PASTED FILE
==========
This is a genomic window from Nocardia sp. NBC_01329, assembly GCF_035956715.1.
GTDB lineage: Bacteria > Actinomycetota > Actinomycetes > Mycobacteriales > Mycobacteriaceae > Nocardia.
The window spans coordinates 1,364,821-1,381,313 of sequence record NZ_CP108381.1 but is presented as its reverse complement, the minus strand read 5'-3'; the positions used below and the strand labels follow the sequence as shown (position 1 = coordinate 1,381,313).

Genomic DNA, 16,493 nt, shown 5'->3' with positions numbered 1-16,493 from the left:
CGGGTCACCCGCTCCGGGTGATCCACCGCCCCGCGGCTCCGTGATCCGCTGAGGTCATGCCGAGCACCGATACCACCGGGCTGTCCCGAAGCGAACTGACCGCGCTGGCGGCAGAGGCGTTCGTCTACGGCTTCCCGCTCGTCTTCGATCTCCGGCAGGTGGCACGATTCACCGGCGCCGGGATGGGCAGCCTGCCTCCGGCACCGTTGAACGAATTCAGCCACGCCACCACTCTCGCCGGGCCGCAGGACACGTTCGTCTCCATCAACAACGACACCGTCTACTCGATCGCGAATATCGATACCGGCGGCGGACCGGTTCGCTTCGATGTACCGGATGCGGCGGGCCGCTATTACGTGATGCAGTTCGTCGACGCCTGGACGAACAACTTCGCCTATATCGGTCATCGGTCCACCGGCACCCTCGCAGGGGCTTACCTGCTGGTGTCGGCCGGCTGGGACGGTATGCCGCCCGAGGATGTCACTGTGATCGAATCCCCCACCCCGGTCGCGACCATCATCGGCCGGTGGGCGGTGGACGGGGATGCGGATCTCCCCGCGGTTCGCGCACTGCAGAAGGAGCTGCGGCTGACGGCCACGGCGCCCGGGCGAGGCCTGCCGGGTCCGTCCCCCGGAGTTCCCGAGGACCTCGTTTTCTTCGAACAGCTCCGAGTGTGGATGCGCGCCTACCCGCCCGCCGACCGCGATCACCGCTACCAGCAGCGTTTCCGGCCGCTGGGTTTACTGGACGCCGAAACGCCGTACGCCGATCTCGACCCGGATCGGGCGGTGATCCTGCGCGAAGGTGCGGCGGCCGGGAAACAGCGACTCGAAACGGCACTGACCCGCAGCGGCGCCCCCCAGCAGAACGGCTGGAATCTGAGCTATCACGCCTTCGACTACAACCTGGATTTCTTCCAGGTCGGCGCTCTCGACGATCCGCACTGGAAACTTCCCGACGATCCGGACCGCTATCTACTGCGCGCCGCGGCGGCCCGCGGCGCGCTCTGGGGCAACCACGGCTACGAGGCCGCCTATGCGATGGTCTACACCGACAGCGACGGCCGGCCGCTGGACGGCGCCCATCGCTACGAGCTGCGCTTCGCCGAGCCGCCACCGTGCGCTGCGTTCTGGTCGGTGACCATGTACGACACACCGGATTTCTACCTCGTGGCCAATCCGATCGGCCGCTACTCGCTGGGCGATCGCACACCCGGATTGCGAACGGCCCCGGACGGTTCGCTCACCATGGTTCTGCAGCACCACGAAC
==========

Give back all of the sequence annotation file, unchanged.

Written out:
This is a genomic window from Nocardia sp. NBC_01329, assembly GCF_035956715.1.
GTDB lineage: Bacteria > Actinomycetota > Actinomycetes > Mycobacteriales > Mycobacteriaceae > Nocardia.
The window spans coordinates 1,364,821-1,381,313 of sequence record NZ_CP108381.1 but is presented as its reverse complement, the minus strand read 5'-3'; the positions used below and the strand labels follow the sequence as shown (position 1 = coordinate 1,381,313).

Genomic DNA, 16,493 nt, shown 5'->3' with positions numbered 1-16,493 from the left:
CGGGTCACCCGCTCCGGGTGATCCACCGCCCCGCGGCTCCGTGATCCGCTGAGGTCATGCCGAGCACCGATACCACCGGGCTGTCCCGAAGCGAACTGACCGCGCTGGCGGCAGAGGCGTTCGTCTACGGCTTCCCGCTCGTCTTCGATCTCCGGCAGGTGGCACGATTCACCGGCGCCGGGATGGGCAGCCTGCCTCCGGCACCGTTGAACGAATTCAGCCACGCCACCACTCTCGCCGGGCCGCAGGACACGTTCGTCTCCATCAACAACGACACCGTCTACTCGATCGCGAATATCGATACCGGCGGCGGACCGGTTCGCTTCGATGTACCGGATGCGGCGGGCCGCTATTACGTGATGCAGTTCGTCGACGCCTGGACGAACAACTTCGCCTATATCGGTCATCGGTCCACCGGCACCCTCGCAGGGGCTTACCTGCTGGTGTCGGCCGGCTGGGACGGTATGCCGCCCGAGGATGTCACTGTGATCGAATCCCCCACCCCGGTCGCGACCATCATCGGCCGGTGGGCGGTGGACGGGGATGCGGATCTCCCCGCGGTTCGCGCACTGCAGAAGGAGCTGCGGCTGACGGCCACGGCGCCCGGGCGAGGCCTGCCGGGTCCGTCCCCCGGAGTTCCCGAGGACCTCGTTTTCTTCGAACAGCTCCGAGTGTGGATGCGCGCCTACCCGCCCGCCGACCGCGATCACCGCTACCAGCAGCGTTTCCGGCCGCTGGGTTTACTGGACGCCGAAACGCCGTACGCCGATCTCGACCCGGATCGGGCGGTGATCCTGCGCGAAGGTGCGGCGGCCGGGAAACAGCGACTCGAAACGGCACTGACCCGCAGCGGCGCCCCCCAGCAGAACGGCTGGAATCTGAGCTATCACGCCTTCGACTACAACCTGGATTTCTTCCAGGTCGGCGCTCTCGACGATCCGCACTGGAAACTTCCCGACGATCCGGACCGCTATCTACTGCGCGCCGCGGCGGCCCGCGGCGCGCTCTGGGGCAACCACGGCTACGAGGCCGCCTATGCGATGGTCTACACCGACAGCGACGGCCGGCCGCTGGACGGCGCCCATCGCTACGAGCTGCGCTTCGCCGAGCCGCCACCGTGCGCTGCGTTCTGGTCGGTGACCATGTACGACACACCGGATTTCTACCTCGTGGCCAATCCGATCGGCCGCTACTCGCTGGGCGATCGCACACCCGGATTGCGAACGGCCCCGGACGGTTCGCTCACCATGGTTCTGCAGCACCACGAAC